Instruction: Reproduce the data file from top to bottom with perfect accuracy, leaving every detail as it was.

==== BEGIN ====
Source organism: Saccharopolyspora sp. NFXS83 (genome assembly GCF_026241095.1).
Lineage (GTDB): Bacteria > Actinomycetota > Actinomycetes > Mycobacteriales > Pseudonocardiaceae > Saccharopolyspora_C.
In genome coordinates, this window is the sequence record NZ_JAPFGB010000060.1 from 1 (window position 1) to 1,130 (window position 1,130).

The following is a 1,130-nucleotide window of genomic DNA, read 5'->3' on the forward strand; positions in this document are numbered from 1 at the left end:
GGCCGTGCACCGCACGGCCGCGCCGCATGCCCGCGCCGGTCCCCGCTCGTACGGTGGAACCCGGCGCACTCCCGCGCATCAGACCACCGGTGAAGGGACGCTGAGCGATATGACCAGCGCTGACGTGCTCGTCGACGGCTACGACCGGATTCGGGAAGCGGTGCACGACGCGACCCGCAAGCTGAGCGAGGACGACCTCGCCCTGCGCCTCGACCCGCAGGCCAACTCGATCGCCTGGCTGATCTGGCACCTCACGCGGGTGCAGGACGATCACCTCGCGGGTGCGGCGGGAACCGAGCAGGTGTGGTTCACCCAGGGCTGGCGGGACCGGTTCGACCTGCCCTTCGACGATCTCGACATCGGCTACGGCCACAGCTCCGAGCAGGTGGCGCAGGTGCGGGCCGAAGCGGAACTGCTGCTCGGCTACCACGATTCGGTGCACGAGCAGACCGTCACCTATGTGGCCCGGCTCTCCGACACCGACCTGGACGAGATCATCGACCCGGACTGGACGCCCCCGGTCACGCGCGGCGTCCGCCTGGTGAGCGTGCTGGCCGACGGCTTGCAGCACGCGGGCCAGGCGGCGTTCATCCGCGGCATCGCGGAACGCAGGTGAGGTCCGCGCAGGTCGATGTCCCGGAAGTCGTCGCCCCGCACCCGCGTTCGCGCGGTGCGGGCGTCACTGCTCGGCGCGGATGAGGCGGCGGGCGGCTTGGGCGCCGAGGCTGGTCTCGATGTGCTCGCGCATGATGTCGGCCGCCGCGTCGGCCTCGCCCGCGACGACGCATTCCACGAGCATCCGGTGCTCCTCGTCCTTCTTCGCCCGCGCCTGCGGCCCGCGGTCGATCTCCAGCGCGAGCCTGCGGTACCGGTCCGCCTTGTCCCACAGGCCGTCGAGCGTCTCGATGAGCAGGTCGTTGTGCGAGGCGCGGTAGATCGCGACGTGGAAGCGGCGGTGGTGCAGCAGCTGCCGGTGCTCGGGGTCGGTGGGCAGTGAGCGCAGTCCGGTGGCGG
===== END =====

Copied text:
Source organism: Saccharopolyspora sp. NFXS83 (genome assembly GCF_026241095.1).
Lineage (GTDB): Bacteria > Actinomycetota > Actinomycetes > Mycobacteriales > Pseudonocardiaceae > Saccharopolyspora_C.
In genome coordinates, this window is the sequence record NZ_JAPFGB010000060.1 from 1 (window position 1) to 1,130 (window position 1,130).

The following is a 1,130-nucleotide window of genomic DNA, read 5'->3' on the forward strand; positions in this document are numbered from 1 at the left end:
GGCCGTGCACCGCACGGCCGCGCCGCATGCCCGCGCCGGTCCCCGCTCGTACGGTGGAACCCGGCGCACTCCCGCGCATCAGACCACCGGTGAAGGGACGCTGAGCGATATGACCAGCGCTGACGTGCTCGTCGACGGCTACGACCGGATTCGGGAAGCGGTGCACGACGCGACCCGCAAGCTGAGCGAGGACGACCTCGCCCTGCGCCTCGACCCGCAGGCCAACTCGATCGCCTGGCTGATCTGGCACCTCACGCGGGTGCAGGACGATCACCTCGCGGGTGCGGCGGGAACCGAGCAGGTGTGGTTCACCCAGGGCTGGCGGGACCGGTTCGACCTGCCCTTCGACGATCTCGACATCGGCTACGGCCACAGCTCCGAGCAGGTGGCGCAGGTGCGGGCCGAAGCGGAACTGCTGCTCGGCTACCACGATTCGGTGCACGAGCAGACCGTCACCTATGTGGCCCGGCTCTCCGACACCGACCTGGACGAGATCATCGACCCGGACTGGACGCCCCCGGTCACGCGCGGCGTCCGCCTGGTGAGCGTGCTGGCCGACGGCTTGCAGCACGCGGGCCAGGCGGCGTTCATCCGCGGCATCGCGGAACGCAGGTGAGGTCCGCGCAGGTCGATGTCCCGGAAGTCGTCGCCCCGCACCCGCGTTCGCGCGGTGCGGGCGTCACTGCTCGGCGCGGATGAGGCGGCGGGCGGCTTGGGCGCCGAGGCTGGTCTCGATGTGCTCGCGCATGATGTCGGCCGCCGCGTCGGCCTCGCCCGCGACGACGCATTCCACGAGCATCCGGTGCTCCTCGTCCTTCTTCGCCCGCGCCTGCGGCCCGCGGTCGATCTCCAGCGCGAGCCTGCGGTACCGGTCCGCCTTGTCCCACAGGCCGTCGAGCGTCTCGATGAGCAGGTCGTTGTGCGAGGCGCGGTAGATCGCGACGTGGAAGCGGCGGTGGTGCAGCAGCTGCCGGTGCTCGGGGTCGGTGGGCAGTGAGCGCAGTCCGGTGGCGG